But then again, to a certain extent, that means you’ve achieved bottom-feeding balance. Ideally, if passion is removed from the equation, you should be happy with either outcome. But why the hell would you ever want to remove passion from the equation when buying an enthusiast car? Isn’t it all about passion?
Before writing this, I asked Brefo what the fate of the wagon was. He answered, “It’s on an equipment trailer on a friend’s grandfather’s vacant land in Keyser, West Virginia. Final disposition is to the great beyond in the form of a part-out or repairs by a guy in Pennsylvania (I suspect part-out). He’s coming on Saturday, allegedly. I did the calculus (simple math, really; I’m not that smart), and it didn’t make sense for either of us to trek it fourteen hours to New England and then further encumber either of our existences.”
Alas, poor E46 RWD six-speed-stick wagon. I tried. Perhaps I didn’t give you my all, but I did try. Sadly, it was not to be.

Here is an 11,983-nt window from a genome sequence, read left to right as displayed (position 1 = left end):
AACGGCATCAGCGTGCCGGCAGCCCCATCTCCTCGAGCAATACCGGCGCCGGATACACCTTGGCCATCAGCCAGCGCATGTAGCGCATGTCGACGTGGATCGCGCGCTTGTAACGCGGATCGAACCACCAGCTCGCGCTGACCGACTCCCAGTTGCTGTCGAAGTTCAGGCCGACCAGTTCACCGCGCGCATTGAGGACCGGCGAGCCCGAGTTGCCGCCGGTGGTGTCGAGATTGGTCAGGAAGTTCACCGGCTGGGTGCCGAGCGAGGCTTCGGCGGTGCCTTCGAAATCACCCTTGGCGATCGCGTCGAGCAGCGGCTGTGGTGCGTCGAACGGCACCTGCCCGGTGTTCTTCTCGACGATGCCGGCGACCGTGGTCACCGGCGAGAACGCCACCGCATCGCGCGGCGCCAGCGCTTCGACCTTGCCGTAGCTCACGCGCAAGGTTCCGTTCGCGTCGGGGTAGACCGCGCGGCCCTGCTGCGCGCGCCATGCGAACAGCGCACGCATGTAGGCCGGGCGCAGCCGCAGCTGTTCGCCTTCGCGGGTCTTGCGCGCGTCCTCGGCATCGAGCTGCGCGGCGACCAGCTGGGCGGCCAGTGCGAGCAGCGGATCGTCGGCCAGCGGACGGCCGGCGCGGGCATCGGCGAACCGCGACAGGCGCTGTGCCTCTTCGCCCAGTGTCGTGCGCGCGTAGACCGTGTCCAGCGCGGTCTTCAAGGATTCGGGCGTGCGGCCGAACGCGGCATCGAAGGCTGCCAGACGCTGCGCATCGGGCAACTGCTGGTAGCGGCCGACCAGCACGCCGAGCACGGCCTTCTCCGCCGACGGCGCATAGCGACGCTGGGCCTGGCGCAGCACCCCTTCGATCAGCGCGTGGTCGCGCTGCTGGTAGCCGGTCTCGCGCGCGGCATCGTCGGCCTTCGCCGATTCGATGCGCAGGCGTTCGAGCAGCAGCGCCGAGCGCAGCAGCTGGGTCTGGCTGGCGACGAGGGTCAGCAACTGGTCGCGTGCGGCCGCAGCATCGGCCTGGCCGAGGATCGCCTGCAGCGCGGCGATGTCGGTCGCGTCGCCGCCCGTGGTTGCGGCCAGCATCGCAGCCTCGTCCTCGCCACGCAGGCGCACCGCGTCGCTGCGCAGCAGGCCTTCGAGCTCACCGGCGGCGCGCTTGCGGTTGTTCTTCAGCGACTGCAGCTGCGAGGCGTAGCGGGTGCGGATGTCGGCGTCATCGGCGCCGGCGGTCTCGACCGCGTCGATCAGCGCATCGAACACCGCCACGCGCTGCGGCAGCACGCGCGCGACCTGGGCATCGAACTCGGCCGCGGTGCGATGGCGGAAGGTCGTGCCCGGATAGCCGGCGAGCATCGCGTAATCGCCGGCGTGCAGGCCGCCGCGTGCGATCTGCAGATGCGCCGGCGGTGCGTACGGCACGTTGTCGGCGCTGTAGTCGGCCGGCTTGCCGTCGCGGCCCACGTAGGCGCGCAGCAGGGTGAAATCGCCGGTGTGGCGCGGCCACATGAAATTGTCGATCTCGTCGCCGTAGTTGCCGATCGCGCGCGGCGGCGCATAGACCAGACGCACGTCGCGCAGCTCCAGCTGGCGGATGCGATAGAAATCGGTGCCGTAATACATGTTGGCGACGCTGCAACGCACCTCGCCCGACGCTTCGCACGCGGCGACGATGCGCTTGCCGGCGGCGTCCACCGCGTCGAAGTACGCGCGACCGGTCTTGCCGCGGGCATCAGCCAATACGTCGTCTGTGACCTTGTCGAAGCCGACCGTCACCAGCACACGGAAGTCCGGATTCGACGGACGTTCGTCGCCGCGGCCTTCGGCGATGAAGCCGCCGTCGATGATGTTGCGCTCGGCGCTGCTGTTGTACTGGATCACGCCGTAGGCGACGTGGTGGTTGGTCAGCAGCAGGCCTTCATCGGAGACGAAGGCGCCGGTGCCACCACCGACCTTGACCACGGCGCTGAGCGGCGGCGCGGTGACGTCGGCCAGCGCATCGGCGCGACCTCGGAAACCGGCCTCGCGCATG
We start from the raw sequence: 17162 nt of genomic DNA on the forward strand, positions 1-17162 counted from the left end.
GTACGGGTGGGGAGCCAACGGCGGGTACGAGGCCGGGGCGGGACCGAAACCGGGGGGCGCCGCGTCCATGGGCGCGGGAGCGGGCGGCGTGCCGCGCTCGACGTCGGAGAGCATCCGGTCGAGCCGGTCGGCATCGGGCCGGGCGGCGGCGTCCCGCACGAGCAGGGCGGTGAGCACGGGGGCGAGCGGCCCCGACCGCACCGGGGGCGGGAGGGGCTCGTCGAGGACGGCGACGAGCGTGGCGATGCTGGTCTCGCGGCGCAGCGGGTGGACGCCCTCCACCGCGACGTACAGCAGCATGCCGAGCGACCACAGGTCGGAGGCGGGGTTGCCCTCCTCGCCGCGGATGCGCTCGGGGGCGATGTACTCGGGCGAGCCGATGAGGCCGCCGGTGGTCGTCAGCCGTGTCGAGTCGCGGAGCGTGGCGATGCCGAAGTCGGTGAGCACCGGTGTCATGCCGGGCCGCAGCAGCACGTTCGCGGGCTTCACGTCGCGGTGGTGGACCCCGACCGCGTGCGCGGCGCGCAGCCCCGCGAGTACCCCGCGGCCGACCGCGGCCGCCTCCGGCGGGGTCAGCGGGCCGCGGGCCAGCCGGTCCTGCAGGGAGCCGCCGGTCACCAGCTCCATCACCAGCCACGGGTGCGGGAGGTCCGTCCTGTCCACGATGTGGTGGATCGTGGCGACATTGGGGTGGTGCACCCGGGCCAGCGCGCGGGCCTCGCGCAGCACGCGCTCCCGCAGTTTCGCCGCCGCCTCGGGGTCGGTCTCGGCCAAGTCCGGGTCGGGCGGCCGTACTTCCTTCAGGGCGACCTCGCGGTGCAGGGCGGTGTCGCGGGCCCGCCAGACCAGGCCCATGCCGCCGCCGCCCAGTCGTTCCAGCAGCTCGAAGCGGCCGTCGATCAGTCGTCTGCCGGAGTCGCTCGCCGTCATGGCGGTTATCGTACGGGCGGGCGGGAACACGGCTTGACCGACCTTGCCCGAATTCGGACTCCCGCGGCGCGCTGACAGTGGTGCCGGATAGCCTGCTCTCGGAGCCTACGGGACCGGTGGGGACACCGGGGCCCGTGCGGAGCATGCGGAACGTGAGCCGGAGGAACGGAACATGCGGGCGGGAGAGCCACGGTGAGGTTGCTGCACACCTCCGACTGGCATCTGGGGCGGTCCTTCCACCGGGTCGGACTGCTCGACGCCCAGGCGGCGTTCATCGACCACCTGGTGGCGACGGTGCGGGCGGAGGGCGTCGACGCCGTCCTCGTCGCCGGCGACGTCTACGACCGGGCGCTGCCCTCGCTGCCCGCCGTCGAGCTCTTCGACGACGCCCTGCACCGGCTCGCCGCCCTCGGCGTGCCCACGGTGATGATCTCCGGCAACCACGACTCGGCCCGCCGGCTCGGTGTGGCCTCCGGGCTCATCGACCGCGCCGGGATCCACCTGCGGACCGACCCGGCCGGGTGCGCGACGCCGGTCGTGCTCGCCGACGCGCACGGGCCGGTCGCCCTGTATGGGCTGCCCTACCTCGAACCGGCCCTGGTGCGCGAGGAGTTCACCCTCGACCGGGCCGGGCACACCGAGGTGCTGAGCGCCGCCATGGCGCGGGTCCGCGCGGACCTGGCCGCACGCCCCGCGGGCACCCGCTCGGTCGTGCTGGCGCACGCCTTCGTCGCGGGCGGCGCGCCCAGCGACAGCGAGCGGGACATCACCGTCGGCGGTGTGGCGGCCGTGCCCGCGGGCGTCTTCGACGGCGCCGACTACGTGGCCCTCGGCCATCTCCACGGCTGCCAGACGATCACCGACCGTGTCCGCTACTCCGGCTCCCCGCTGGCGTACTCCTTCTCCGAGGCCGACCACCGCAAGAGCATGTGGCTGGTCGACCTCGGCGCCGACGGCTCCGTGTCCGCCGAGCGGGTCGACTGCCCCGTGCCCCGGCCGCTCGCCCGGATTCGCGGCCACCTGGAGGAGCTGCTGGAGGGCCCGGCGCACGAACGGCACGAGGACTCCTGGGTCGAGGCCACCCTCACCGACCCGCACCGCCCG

I had been home from the mini-vacation for a few days when Facebook Marketplace pitched me a softball. I wasn’t even searching; it was lobbed right in my strike zone in the “Today’s Picks” section: “1999 BMW Z3 M roadster. 142,000 miles. Body in great shape. Collector car. Needs brakes, rotors, and clutch. Reduced price reflects work needed.” The photos showed an intact Imola Red M roadster that, aside from some cheesy non-stock graphics, looked pretty nice. The ad had been up for only 40 minutes. This clearly was a drop-everything-and-do-whatever’s-necessary-to-look-at-it-right-NOW car.
My reaction, however, was not to drop everything and look at it right now. I was tired. I’d just cracked a beer and was about to sit down for dinner with Maire Anne. I own an M coupe and Zelda the vanilla 1999 Z3 2.3i; I don’t need an M roadster. I’m not even sure that I want an M roadster. I don’t have anywhere to put it. What would I do, sell Zelda? I like Zelda. And to top it off, I don’t even like the zingy two-tone interiors that other folks go gaga over.
So I saved the listing but didn’t message the seller.
The next morning I woke up thinking, “You’re an idiot.” For years, I’ve written that when the Automotive Powers That Be drop things like this in front of you, it’s a test, and if you don’t respond appropriately, they say, “Well, we were going to dangle that $6,500 rust-free Series 1 E-Type five miles away in front of him, but we dropped that $5,000 M roadster right on his head and he didn’t bite, so screw him.”